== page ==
Pokeberry, Phytolacca americana, is a toxic plant whose root is used in drop or low dosage by experienced herbalists as a lymphatic stimulant. As with all low dose medicinals, the difference between poison and medicine is dosage. Poke is used in Appalachian and other Southern folks traditions as a green in food but it has to go through an extensive process of “washing” through several batches of boiling to be safe to use as a cooked green.
Poke a pretty common native weedy plant that is showy and large with reddish stems. The white flowers are arranged as a what’s termed a raceme that then ripens from green to purple berries. You can see here how as the raceme develops, the fruits ripen from the bottom of the arrangement upwards so the last to ripen are on top. The seeds of the berries, like the rest of the plant, have been found to cause respiratory paralysis and death if improperly used.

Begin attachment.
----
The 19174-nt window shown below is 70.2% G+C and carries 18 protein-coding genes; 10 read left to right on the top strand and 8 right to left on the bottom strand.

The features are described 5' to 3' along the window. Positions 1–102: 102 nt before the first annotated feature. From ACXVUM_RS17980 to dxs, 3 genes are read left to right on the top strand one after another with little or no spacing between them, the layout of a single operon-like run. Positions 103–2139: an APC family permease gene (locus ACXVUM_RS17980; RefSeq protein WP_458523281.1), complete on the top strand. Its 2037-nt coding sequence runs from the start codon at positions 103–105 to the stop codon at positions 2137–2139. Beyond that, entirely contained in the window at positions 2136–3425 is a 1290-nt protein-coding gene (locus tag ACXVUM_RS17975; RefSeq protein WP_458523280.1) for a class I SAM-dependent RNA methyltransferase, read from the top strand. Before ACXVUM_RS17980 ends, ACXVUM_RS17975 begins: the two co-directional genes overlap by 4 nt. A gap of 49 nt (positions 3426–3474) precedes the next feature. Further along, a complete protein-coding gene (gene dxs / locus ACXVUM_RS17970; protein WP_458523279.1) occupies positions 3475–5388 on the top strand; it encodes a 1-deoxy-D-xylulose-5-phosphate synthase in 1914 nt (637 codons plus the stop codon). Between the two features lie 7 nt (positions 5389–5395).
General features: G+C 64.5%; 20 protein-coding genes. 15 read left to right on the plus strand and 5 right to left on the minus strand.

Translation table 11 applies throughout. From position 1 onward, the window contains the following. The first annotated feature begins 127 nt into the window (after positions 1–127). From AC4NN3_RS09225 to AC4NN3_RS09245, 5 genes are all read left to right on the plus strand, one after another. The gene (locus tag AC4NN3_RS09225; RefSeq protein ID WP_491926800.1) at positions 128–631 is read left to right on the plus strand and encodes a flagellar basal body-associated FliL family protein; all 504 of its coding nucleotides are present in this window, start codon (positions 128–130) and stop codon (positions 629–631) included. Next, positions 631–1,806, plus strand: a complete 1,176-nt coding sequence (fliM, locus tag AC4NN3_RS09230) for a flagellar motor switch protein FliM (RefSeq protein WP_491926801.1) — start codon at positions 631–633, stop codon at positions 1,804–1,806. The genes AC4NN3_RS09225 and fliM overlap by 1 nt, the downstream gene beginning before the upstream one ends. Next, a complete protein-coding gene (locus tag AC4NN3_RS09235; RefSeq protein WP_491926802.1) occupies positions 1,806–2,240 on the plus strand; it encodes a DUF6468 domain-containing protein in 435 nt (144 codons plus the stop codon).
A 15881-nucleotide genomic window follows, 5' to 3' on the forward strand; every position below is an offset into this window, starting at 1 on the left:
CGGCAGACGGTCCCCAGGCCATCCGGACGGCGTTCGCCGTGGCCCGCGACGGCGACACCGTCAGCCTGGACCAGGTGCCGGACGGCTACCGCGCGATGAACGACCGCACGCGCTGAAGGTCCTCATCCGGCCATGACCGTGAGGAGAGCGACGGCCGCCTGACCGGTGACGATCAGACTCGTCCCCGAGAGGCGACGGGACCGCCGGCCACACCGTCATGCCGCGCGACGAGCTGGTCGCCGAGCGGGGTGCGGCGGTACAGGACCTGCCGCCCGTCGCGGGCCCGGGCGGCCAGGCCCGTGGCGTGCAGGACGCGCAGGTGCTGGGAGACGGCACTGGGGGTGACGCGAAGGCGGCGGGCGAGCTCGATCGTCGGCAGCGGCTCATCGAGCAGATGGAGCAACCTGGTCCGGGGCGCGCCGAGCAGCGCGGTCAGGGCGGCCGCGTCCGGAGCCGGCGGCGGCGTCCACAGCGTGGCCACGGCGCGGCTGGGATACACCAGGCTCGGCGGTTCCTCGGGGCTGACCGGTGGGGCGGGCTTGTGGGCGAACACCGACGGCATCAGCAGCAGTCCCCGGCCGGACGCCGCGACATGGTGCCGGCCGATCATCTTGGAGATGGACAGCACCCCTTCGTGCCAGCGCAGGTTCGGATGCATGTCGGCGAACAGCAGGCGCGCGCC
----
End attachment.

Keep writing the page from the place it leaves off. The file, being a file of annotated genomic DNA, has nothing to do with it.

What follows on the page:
Energetically, I have used the flowers as an essence for transforming negative emotions. We have also experimented with the berries and made a dye and a succus using a method shown by herbalist and biochemist, Lisa Ganora. As a tincture, I use 5 drop dosage in cases of lowered immunity and lymph congestion, and also apply the plant topically to swollen lymph. This is not recommended for untrained practitioners. I teach it’s use and application to professionals so as to stay safe.
Look for Poke in Central Texas in forested areas. In the fall and winter they really stick out and are easy to identify. As the rest of the forest loses its leaves, poke and it’s berries stand out in stark contrast. #poke#wildflowerherbschool #pokeberry #medicinalplantsoftexas